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The Purpose of the High Voltage Transformer Used in Microwave Ovens and How to Safely Test this High Voltage Component

Excerpts from the book The Complete Microwave Oven Service Handbook on CD-ROM
and from the DVD video You Can Fix Your Microwave Oven


© 1996-2013 by J. Carlton Gallawa . All Rights Reserved Worldwide

Important Safety Information

Microwave ovens are among the most dangerous appliances to work on. Before attempting any troubleshooting, testing or repairs, for your personal safety, we strongly urge you to carefully read the very important safety precautions found by clicking here and please read our disclaimer at the bottom of this page.

typical high voltage transformerIt might be said that the HIGH-VOLTAGE TRANSFORMER is the "muscle" of the microwave oven. With an input of 120 VAC (or 240 VAC in many commercial models) applied to the primary winding, the high-voltage transformer (also referred to as power or plate transformer) steps up that primary voltage to a very high voltage. This high voltage is then boosted even higher by the voltage-doubling action of the capacitor and diode. The resulting voltage, about 3000 - 5000 volts DC (depending on the model), is available at the high voltage (output) tap (see illustration).

In most models, the transformer also incorporates a second output winding, as shown in the illustration below. This is a stepped-down output that provides the filament voltage (typically 3 to 4 VAC) to the magnetron tube. DO NOT attempt to measure this voltage.

Some older models use a separate filament transformer . If that is the case, skip steps 3 through 5.

WARNING! THESE VOLTAGES CAN BE LETHAL! NEVER, EVER ATTEMPT TO MEASURE THE OUTPUT VOLTAGES OF THE HIGH-VOLTAGE TRANSFORMER!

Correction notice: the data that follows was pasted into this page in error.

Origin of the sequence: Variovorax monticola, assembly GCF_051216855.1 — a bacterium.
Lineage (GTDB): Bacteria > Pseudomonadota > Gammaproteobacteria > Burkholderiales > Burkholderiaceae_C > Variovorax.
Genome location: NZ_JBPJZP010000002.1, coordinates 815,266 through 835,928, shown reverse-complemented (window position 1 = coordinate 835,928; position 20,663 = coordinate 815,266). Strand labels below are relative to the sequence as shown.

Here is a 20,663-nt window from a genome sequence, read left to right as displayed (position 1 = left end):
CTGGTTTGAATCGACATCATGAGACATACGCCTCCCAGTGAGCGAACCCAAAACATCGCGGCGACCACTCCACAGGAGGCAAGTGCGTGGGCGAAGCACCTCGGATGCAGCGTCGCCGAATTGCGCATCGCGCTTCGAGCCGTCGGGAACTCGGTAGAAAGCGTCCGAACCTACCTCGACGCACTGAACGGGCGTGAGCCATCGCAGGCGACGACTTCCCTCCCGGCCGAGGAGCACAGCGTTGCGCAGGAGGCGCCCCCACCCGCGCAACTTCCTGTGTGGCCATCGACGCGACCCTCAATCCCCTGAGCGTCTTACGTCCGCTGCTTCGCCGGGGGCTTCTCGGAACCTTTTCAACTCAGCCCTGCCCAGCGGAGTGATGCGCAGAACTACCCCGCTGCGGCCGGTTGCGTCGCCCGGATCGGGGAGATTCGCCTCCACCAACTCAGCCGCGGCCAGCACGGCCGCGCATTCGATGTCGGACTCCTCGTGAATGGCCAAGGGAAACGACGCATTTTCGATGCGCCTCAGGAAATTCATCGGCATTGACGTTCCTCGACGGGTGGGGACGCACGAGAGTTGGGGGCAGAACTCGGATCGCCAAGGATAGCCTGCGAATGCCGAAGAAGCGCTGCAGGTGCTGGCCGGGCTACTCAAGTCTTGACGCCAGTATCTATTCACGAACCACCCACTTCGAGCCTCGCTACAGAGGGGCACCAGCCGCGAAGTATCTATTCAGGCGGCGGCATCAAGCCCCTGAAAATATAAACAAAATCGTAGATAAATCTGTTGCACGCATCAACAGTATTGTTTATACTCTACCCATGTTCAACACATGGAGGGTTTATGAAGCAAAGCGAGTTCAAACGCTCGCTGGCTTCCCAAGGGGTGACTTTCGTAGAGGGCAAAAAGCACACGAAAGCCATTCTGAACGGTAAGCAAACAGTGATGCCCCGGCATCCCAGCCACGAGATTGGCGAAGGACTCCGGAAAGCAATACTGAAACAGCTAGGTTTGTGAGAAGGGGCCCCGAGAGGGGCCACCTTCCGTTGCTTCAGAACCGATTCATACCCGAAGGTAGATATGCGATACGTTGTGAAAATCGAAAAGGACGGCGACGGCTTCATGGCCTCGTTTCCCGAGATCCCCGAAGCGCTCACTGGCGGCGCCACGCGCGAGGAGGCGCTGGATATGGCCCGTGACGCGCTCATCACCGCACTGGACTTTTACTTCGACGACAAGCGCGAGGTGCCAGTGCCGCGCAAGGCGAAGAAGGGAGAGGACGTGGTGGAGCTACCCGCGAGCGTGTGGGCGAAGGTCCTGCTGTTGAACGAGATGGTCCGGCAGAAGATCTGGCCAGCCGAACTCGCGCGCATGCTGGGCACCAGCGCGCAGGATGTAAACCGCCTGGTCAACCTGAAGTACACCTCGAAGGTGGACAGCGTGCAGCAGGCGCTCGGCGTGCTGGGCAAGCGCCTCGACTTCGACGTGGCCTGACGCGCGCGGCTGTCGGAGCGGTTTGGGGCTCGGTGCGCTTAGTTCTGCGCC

How To Test The High-Voltage Transformer Used in Commercial and Residential Microwave Ovens

Microwave ovens are among the most dangerous appliances to work on. Before attempting any troubleshooting, testing or repairs, for your personal safety, we strongly urge you to carefully read the very important safety precautions found by clicking here and please read our disclaimer at the bottom of this page.

  1. UNPLUG the oven.
  2. DISCHARGE ALL HIGH-VOLTAGE CAPACITORS. (Procedure)
  3. Disconnect the high-voltage lead from the transformer's high-voltage terminal (or tap).
  4. With an ohmmeter set to the lowest resistance scale, R X 1, measure the resistance from the high-voltage terminal to the transformer chassis (ground).
    1. Some early models are equipped with two or three high-voltage taps. If this is the case, perform the measurement from each tap to chassis ground.
  5. The meter should read about 55 to 70 ohms, depending on which high-voltage tap is being measured and the model being tested.
    1. A substantially higher or lower reading would indicate that the transformer is defective.
  6. Carefully disconnect the leads from the primary (input) terminals
  7. Measure from one transformer primary terminal to the other for a normal reading of less than 1 ohm (i.e., .22 ohms)
    1. A substantially higher reading would indicate that the primary winding is open.
  8. Set the meter to its highest resistance scale and check from each transformer primary terminal to the transformer chassis (ground) for a normal reading of infinity (open circuit).
    1. Any measurement of resistance would indicate some degree of a short to ground
  9. Set the meter back to its lowest resistance scale. Then carefully disconnect the filament leads and measure from one filament terminal to the other for a normal resistance of less than 1 ohm.
  10. Set the meter to its highest scale and measure from each filament terminal to chassis ground for a normal reading of infinity (open circuit).
    1. Any measurement that is substantially different from the normal readings would indicate a defective transformer.

Illustration from THE COMPLETE MICROWAVE OVEN SERVICE HANDOOK
Learn how to do specific repairs on all brands of commercial and microwave ovens

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Click here for FREE samples of this CDROMTHE COMPLETE MICROWAVE OVEN SERVICE HANDBOOK 2013
Operation, Maintenance, Troubleshooting and Repair
J. Carlton Gallawa
Previous Page Home Page Important Safety Information Contact Us About the Author Free Case History Database Free Microwave Oven Troubleshooting Guide DOWNLOAD FREE SAMPLES FROM THE CD: The Complete Microwave Oven Service Handbook: Operation, Maintenance, Troubleshooting and Repair
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